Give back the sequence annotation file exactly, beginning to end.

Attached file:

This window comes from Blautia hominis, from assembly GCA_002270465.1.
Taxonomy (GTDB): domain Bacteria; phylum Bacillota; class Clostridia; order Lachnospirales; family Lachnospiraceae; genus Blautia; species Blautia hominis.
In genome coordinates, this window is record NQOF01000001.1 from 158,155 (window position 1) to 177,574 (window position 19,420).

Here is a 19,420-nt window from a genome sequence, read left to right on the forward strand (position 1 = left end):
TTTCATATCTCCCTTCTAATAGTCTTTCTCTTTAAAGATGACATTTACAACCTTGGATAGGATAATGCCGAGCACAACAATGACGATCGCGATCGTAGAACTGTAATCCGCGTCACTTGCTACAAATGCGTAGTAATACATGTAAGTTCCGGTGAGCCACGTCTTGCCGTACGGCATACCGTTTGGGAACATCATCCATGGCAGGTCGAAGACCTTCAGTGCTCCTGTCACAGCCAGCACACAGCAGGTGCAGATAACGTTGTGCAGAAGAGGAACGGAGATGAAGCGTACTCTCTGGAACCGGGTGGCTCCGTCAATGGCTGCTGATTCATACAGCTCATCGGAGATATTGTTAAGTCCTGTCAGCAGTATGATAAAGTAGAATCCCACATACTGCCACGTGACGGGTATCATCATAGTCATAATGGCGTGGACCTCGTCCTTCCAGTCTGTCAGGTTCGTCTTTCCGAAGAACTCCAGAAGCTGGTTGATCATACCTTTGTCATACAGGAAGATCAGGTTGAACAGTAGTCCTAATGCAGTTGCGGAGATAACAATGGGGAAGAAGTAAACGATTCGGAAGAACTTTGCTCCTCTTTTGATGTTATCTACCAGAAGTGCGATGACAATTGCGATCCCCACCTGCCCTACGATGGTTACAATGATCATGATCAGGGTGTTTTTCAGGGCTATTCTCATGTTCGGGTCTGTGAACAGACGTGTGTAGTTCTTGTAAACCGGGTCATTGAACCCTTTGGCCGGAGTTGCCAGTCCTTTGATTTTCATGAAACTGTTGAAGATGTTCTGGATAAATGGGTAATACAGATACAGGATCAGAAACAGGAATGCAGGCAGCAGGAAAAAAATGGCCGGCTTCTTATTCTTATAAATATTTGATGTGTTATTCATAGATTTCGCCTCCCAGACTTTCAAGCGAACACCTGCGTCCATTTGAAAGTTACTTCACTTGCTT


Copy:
This window comes from Blautia hominis, from assembly GCA_002270465.1.
Taxonomy (GTDB): domain Bacteria; phylum Bacillota; class Clostridia; order Lachnospirales; family Lachnospiraceae; genus Blautia; species Blautia hominis.
In genome coordinates, this window is record NQOF01000001.1 from 158,155 (window position 1) to 177,574 (window position 19,420).

Here is a 19,420-nt window from a genome sequence, read left to right on the forward strand (position 1 = left end):
TTTCATATCTCCCTTCTAATAGTCTTTCTCTTTAAAGATGACATTTACAACCTTGGATAGGATAATGCCGAGCACAACAATGACGATCGCGATCGTAGAACTGTAATCCGCGTCACTTGCTACAAATGCGTAGTAATACATGTAAGTTCCGGTGAGCCACGTCTTGCCGTACGGCATACCGTTTGGGAACATCATCCATGGCAGGTCGAAGACCTTCAGTGCTCCTGTCACAGCCAGCACACAGCAGGTGCAGATAACGTTGTGCAGAAGAGGAACGGAGATGAAGCGTACTCTCTGGAACCGGGTGGCTCCGTCAATGGCTGCTGATTCATACAGCTCATCGGAGATATTGTTAAGTCCTGTCAGCAGTATGATAAAGTAGAATCCCACATACTGCCACGTGACGGGTATCATCATAGTCATAATGGCGTGGACCTCGTCCTTCCAGTCTGTCAGGTTCGTCTTTCCGAAGAACTCCAGAAGCTGGTTGATCATACCTTTGTCATACAGGAAGATCAGGTTGAACAGTAGTCCTAATGCAGTTGCGGAGATAACAATGGGGAAGAAGTAAACGATTCGGAAGAACTTTGCTCCTCTTTTGATGTTATCTACCAGAAGTGCGATGACAATTGCGATCCCCACCTGCCCTACGATGGTTACAATGATCATGATCAGGGTGTTTTTCAGGGCTATTCTCATGTTCGGGTCTGTGAACAGACGTGTGTAGTTCTTGTAAACCGGGTCATTGAACCCTTTGGCCGGAGTTGCCAGTCCTTTGATTTTCATGAAACTGTTGAAGATGTTCTGGATAAATGGGTAATACAGATACAGGATCAGAAACAGGAATGCAGGCAGCAGGAAAAAAATGGCCGGCTTCTTATTCTTATAAATATTTGATGTGTTATTCATAGATTTCGCCTCCCAGACTTTCAAGCGAACACCTGCGTCCATTTGAAAGTTACTTCACTTGCTT